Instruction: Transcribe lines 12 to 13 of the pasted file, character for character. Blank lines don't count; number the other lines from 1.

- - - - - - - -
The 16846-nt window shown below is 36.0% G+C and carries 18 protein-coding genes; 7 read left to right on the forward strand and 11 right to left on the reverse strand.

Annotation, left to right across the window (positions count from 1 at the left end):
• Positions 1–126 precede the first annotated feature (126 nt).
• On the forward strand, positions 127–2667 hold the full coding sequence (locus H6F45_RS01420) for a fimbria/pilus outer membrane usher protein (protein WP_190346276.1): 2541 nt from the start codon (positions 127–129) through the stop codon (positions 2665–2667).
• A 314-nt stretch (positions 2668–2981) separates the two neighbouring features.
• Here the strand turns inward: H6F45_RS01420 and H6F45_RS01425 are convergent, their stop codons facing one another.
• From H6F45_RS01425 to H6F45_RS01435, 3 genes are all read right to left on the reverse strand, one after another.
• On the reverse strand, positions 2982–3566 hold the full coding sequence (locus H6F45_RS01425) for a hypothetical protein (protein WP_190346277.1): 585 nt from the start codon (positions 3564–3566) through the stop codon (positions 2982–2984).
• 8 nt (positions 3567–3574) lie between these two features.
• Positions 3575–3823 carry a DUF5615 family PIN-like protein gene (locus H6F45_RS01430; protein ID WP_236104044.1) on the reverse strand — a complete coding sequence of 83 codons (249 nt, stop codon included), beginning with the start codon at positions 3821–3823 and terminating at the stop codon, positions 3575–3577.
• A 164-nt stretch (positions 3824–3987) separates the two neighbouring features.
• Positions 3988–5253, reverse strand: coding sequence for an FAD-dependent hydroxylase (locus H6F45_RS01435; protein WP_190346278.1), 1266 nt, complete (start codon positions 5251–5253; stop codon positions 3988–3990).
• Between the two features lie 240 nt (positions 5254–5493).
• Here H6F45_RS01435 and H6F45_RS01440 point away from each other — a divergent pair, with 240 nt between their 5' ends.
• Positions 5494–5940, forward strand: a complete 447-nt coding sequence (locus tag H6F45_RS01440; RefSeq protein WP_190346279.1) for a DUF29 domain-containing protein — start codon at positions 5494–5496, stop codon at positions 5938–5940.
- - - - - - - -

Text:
• Positions 3988–5253, reverse strand: coding sequence for an FAD-dependent hydroxylase (locus H6F45_RS01435; protein WP_190346278.1), 1266 nt, complete (start codon positions 5251–5253; stop codon positions 3988–3990).
• Between the two features lie 240 nt (positions 5254–5493).